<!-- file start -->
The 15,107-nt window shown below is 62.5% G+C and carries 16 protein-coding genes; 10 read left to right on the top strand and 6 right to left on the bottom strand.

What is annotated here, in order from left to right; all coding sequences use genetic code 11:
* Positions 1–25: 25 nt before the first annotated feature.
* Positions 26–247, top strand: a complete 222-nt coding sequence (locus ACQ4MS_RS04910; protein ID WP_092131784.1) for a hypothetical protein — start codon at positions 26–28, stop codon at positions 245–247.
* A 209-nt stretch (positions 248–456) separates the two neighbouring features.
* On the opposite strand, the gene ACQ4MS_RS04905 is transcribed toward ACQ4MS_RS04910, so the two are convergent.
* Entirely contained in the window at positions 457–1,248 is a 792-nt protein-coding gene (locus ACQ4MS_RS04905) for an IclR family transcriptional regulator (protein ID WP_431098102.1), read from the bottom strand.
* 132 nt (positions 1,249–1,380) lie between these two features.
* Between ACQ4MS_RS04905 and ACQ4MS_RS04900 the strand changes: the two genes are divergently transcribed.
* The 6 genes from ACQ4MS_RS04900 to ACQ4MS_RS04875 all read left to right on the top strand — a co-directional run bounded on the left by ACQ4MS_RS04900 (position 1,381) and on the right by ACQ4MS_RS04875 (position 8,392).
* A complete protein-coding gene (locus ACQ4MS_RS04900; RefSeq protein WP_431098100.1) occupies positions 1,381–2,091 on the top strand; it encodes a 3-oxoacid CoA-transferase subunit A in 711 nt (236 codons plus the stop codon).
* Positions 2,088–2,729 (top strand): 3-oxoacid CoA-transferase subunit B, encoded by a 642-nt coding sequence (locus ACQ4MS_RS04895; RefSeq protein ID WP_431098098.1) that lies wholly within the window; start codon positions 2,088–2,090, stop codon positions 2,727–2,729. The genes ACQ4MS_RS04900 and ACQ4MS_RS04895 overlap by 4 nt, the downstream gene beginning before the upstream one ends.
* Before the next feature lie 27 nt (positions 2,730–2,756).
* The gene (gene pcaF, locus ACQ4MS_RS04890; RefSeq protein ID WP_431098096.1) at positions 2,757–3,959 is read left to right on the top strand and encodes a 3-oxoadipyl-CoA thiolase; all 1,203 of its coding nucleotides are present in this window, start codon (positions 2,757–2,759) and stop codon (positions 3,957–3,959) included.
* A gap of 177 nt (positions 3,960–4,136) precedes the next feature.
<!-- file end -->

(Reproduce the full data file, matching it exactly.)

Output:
The 15,107-nt window shown below is 62.5% G+C and carries 16 protein-coding genes; 10 read left to right on the top strand and 6 right to left on the bottom strand.

What is annotated here, in order from left to right; all coding sequences use genetic code 11:
* Positions 1–25: 25 nt before the first annotated feature.
* Positions 26–247, top strand: a complete 222-nt coding sequence (locus ACQ4MS_RS04910; protein ID WP_092131784.1) for a hypothetical protein — start codon at positions 26–28, stop codon at positions 245–247.
* A 209-nt stretch (positions 248–456) separates the two neighbouring features.
* On the opposite strand, the gene ACQ4MS_RS04905 is transcribed toward ACQ4MS_RS04910, so the two are convergent.
* Entirely contained in the window at positions 457–1,248 is a 792-nt protein-coding gene (locus ACQ4MS_RS04905) for an IclR family transcriptional regulator (protein ID WP_431098102.1), read from the bottom strand.
* 132 nt (positions 1,249–1,380) lie between these two features.
* Between ACQ4MS_RS04905 and ACQ4MS_RS04900 the strand changes: the two genes are divergently transcribed.
* The 6 genes from ACQ4MS_RS04900 to ACQ4MS_RS04875 all read left to right on the top strand — a co-directional run bounded on the left by ACQ4MS_RS04900 (position 1,381) and on the right by ACQ4MS_RS04875 (position 8,392).
* A complete protein-coding gene (locus ACQ4MS_RS04900; RefSeq protein WP_431098100.1) occupies positions 1,381–2,091 on the top strand; it encodes a 3-oxoacid CoA-transferase subunit A in 711 nt (236 codons plus the stop codon).
* Positions 2,088–2,729 (top strand): 3-oxoacid CoA-transferase subunit B, encoded by a 642-nt coding sequence (locus ACQ4MS_RS04895; RefSeq protein ID WP_431098098.1) that lies wholly within the window; start codon positions 2,088–2,090, stop codon positions 2,727–2,729. The genes ACQ4MS_RS04900 and ACQ4MS_RS04895 overlap by 4 nt, the downstream gene beginning before the upstream one ends.
* Before the next feature lie 27 nt (positions 2,730–2,756).
* The gene (gene pcaF, locus ACQ4MS_RS04890; RefSeq protein ID WP_431098096.1) at positions 2,757–3,959 is read left to right on the top strand and encodes a 3-oxoadipyl-CoA thiolase; all 1,203 of its coding nucleotides are present in this window, start codon (positions 2,757–2,759) and stop codon (positions 3,957–3,959) included.
* A gap of 177 nt (positions 3,960–4,136) precedes the next feature.